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About a year a go I released nuget package for creating simple pager HTML, specifically designed to work nicely with bootstrap, since, well, the whole damn world is using that CSS framework. Until next better framework arrives ...   

It's a simple code, but to "calculate" which pages have to displayed in the pager (e.g.: 1 ... 2 3 [4] 5 6 ... 50), there's some logic behind it, so worth of packaging it into a nuget, IMHO.

There are 3 packages released, depending how high or low somebody wants to go with abstraction

- JA.Pagination - no dependency on any framework, API is just one Render() method with returns a string. Suitable for Nancy framework and similar ...

- JA.Pagination.MVC5 - extension method for MVC 5 HTML helper

- JA.Pagination.MVC6 - extension method for MVC Core (MVC 6, or now called v1 and v2)

Usage from MVC:

@Html.RenderPager(Model.CurrentPage, Model.TotalPages)

But, there's one more thing worth mentioning here - usage of Decorator design pattern. If you're just learning GoF Design Patterns and looking for a real world example, this could be useful!

Pager consists of several elements, like list item, link, content, etc. If you take a look at HTML code:

you’ll notice how text content, for example page “2” is inside <a> tag, which is inside <li> tag, which is inside <ul> tag! So we can say text “2” is decorated with link, list item and unordered list elements. That can be modelled nicely with code:

each of those classes inherit from interface:

meaning, each items needs to know how to render itself! But to get “decoration” pattern working, trick is to insert another IRenderable into constructor, and that will make one IRenderable decorator of another IRenderable:

Here LinkDecorator doesn’t really care what it is decorating with <a> and </a>, it just needs to invoke that _inner.Render()!

When some top level object calls Render() method of an object, that method will call inner.Render(), that then calls its own inner.Render(), and so on, depending how many decorators we definded.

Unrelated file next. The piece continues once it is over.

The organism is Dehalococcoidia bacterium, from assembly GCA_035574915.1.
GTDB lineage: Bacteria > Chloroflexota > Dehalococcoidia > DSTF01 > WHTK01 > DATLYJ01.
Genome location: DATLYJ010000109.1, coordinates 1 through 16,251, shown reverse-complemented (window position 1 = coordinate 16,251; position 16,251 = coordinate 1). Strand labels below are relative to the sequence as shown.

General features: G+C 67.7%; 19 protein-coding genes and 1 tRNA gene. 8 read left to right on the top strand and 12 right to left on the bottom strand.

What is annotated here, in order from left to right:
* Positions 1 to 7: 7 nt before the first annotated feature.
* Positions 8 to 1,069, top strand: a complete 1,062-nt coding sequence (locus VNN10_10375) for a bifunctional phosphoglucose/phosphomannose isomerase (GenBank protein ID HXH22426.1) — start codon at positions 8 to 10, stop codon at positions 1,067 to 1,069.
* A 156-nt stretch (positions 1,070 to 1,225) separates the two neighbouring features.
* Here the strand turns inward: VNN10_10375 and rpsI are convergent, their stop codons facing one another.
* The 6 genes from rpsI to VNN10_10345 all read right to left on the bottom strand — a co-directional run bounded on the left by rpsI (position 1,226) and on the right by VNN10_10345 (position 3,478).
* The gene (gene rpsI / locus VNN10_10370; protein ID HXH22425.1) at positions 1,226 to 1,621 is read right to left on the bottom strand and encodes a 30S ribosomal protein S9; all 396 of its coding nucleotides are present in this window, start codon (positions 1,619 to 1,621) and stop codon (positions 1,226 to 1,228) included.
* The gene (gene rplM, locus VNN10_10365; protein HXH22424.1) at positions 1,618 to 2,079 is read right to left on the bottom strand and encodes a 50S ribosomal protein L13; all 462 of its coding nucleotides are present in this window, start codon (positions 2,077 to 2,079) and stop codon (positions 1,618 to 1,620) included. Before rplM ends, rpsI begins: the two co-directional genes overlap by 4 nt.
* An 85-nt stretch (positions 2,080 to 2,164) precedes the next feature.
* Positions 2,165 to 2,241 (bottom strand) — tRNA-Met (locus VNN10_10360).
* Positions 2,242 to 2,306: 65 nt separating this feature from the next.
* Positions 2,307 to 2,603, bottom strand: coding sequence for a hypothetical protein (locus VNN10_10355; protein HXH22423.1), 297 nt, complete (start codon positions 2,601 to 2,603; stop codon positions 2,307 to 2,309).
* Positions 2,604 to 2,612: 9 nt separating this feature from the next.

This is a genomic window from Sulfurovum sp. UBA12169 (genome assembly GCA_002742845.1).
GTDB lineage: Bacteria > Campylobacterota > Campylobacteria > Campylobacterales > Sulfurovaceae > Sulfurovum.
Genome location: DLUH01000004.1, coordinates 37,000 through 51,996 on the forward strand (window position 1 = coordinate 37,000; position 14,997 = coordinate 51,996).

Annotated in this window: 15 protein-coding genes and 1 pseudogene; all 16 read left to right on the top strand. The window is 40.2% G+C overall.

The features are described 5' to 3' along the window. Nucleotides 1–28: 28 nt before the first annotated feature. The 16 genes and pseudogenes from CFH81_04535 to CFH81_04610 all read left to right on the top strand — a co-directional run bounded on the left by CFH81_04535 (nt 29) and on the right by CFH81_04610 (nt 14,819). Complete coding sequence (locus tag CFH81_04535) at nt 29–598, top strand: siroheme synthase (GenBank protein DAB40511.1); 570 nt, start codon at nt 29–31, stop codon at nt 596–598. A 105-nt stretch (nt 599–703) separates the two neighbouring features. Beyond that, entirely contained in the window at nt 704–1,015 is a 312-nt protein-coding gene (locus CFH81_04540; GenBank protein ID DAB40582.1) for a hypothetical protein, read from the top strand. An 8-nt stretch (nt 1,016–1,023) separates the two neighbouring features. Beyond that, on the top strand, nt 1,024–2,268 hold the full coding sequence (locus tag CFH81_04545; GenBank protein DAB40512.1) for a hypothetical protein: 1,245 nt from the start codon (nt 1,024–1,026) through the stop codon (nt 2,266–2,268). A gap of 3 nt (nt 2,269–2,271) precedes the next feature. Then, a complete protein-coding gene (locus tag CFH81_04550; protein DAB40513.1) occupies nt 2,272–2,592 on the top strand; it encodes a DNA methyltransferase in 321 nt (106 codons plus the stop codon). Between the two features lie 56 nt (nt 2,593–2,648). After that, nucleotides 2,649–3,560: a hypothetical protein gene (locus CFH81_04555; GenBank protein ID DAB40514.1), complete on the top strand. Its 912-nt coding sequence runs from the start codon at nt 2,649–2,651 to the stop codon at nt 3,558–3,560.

Simple, right?

Check full source code at Github.

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Small reminder how to fake User.Identity.IsAuthenticated and User.Identity.Name inside unit tests, while testing controller code. It’s not so obvious and I often forget this small trick, which is also important when writing user authentication code (login).

Our simple controller returns a model, where one property depends on authenticated user state:

In unit test we want to validate model properties, specially CanWriteStory which has to be True if user is authenticated.

Simple unit test for this controller:

This test will pass (User.Identity.IsAuthenticated will be True) because we configured authentication type“someAuthTypeName”  (here and here)! Without looking at MVC source code it would take me a long time to figure that out, and to be honest correlation between IsAuthenticated and AuthenticationType is still little bit confusing. 

The test also shows how simple it is to set HttpContext to controller, without need of using some mocking framework. If I’m brave enough, I would try to write similar test for WebForms and Page class, but I’m notSmile

Same rule, with setting of authentication type applies when writing custom login code, which looks probably something like this:

var claims = new List<Claim> { new Claim(ClaimTypes.Name, user.Result.Username) };

await _httpContext.HttpContext.Authentication.SignInAsync(Application.AuthScheme, new ClaimsPrincipal(new ClaimsIdentity(claims, "form")));

if we forget to set auth type “form” (can be whatever), user will not be authenticated!